Story reprinted from The State newspaper at https://www.thestate.com/news/local/education/article251205489.html.
JC Green was named an all-region defensive tackle football player at Ben Lippen, helped his wrestling team [win] its first state title and was recruited to play football at Newberry College in the fall. He also has autism.
Green was diagnosed with autism spectrum disorder at 6 years old, which made schoolwork more difficult and challenged his coordination in sports.
“With my autism, it’s hard for me to focus sometimes. Just going from eighth grade work, that was a good bit of work, to ninth grade work, that was like four assignments every night, it was a little bit more of a difficult thing to overcome,” said Green.
But sports provided him with something to look forward to after school and a group of teammates he could go to for help with schoolwork.
“When I’m not playing sports, I just feel like the day drags on and everything, but when I know I have practice afterwards and I get to see my brothers out there on the field or on the mat … it just makes my day so much easier,” he said.
Green first joined the football and wrestling teams during seventh grade at Ben Lippen.
“My first day of (wrestling) practice I remember quite vividly,” he said. “Our coach, Coach Medlin, pointed me at one of the ninth graders and said ‘You stick by his side.’ … That freshman whipped my butt every day for about four years.”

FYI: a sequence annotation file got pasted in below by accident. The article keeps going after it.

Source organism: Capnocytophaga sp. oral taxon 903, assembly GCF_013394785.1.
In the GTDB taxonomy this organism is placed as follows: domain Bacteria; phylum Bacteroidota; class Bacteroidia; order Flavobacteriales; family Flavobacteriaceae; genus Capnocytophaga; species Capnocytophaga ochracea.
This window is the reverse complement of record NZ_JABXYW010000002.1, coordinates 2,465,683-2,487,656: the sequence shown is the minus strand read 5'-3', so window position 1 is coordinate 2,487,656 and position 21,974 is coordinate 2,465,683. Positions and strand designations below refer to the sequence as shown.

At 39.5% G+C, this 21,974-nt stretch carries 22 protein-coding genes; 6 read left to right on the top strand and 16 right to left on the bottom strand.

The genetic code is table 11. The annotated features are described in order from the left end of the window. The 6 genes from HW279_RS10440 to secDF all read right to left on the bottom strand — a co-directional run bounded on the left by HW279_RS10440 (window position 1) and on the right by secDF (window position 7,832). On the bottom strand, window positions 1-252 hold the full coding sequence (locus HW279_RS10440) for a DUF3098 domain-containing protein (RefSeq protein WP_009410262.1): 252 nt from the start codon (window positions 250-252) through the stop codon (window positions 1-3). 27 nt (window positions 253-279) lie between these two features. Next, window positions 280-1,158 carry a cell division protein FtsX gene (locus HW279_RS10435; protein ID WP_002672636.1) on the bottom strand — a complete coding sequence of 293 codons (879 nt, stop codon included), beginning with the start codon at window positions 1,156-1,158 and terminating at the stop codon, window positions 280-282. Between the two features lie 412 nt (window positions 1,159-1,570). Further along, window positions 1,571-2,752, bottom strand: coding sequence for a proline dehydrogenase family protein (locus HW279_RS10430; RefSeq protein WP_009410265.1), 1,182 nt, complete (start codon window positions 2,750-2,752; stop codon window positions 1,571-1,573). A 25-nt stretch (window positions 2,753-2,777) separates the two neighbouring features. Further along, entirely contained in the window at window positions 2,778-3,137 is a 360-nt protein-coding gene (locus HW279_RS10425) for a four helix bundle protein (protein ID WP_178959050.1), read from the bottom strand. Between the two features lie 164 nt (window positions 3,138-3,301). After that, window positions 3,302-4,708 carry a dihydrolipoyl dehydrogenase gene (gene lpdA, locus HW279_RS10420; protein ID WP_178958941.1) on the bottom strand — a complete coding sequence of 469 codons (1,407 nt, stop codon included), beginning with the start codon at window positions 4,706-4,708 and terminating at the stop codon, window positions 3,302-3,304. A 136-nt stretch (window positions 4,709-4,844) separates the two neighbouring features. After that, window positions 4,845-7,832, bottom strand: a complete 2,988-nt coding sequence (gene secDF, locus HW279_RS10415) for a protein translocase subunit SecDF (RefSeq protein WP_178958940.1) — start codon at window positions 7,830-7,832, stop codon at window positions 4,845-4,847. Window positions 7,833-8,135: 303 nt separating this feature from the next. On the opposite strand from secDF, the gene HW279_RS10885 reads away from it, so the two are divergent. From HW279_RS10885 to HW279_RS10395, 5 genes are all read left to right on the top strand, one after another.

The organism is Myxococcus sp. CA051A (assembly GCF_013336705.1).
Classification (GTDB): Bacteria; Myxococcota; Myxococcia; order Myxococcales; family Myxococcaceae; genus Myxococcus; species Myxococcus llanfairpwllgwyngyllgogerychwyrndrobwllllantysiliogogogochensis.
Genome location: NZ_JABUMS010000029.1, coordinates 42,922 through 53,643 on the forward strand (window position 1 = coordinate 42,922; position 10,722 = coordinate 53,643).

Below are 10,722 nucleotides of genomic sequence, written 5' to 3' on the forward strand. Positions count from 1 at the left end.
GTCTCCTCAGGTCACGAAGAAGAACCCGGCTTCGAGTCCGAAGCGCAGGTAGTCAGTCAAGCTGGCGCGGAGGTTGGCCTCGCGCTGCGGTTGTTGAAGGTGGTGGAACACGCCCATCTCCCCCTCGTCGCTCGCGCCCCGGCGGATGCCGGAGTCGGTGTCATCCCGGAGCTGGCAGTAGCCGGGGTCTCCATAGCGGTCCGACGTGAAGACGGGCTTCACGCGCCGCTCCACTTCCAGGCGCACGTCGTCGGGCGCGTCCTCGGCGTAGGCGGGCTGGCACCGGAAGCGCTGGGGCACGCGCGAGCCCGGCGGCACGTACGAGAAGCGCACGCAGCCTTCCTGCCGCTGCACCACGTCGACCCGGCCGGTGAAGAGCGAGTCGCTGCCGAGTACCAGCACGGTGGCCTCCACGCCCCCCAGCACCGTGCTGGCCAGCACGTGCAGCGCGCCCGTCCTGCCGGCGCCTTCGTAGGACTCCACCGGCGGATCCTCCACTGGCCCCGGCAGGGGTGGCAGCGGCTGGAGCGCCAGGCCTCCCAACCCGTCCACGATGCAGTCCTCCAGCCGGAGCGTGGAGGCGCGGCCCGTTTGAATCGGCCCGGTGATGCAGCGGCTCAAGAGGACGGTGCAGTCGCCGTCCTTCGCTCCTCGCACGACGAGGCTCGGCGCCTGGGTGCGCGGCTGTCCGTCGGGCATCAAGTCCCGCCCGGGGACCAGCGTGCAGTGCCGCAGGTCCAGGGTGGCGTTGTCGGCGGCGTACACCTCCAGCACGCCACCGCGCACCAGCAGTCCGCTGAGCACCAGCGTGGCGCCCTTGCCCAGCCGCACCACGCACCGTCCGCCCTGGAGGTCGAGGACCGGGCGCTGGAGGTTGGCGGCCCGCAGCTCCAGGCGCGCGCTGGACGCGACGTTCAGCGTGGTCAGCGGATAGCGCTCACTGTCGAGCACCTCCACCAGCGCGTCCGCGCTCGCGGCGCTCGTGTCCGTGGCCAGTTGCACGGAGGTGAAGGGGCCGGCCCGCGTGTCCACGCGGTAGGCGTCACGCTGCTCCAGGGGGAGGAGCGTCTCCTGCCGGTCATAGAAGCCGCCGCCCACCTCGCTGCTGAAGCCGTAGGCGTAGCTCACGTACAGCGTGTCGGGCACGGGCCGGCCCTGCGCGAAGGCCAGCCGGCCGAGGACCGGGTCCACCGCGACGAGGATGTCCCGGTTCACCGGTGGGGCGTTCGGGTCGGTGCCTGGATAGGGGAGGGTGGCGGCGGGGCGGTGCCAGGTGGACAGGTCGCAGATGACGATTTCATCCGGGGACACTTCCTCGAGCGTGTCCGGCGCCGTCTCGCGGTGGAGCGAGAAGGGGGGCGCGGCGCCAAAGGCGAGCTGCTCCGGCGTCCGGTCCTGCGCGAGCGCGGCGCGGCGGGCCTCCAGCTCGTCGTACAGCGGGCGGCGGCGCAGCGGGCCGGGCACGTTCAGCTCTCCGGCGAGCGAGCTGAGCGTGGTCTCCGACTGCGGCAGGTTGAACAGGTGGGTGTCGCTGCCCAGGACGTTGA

Those butt-whoopings paid off: In Green’s senior year, he led Ben Lippen to win its first state wrestling title.
“I just, was too stubborn to quit, so I kept going at it and just fell in love with it,” Green said.
During the championship, the team was down by three points before the last match, when Green pinned an opponent who outweighed him by about 40 pounds to win the title.
“I think he has already set the work pace for working out hard and training hard. He’s spent many mornings getting up at 5 a.m. to go lift weights,” said the school’s wrestling coach, Bert Medlin.
Green’s work ethic stretched beyond sports. Every morning after working out, he would wake up his two younger brothers and often make them breakfast before dropping them off at school and starting his school day.
“JC has always tried to work ‘extra’ to make his dreams come true. He never wanted to be treated differently, and he does not mind talking about his autism, especially after his accomplishments in the past few years,” said Alice Green, JC’s mom.
This fall, Green will begin classes at Newberry College. He plans to follow his passion for the outdoors and study environmental management in hopes of one day finding a job in preservation.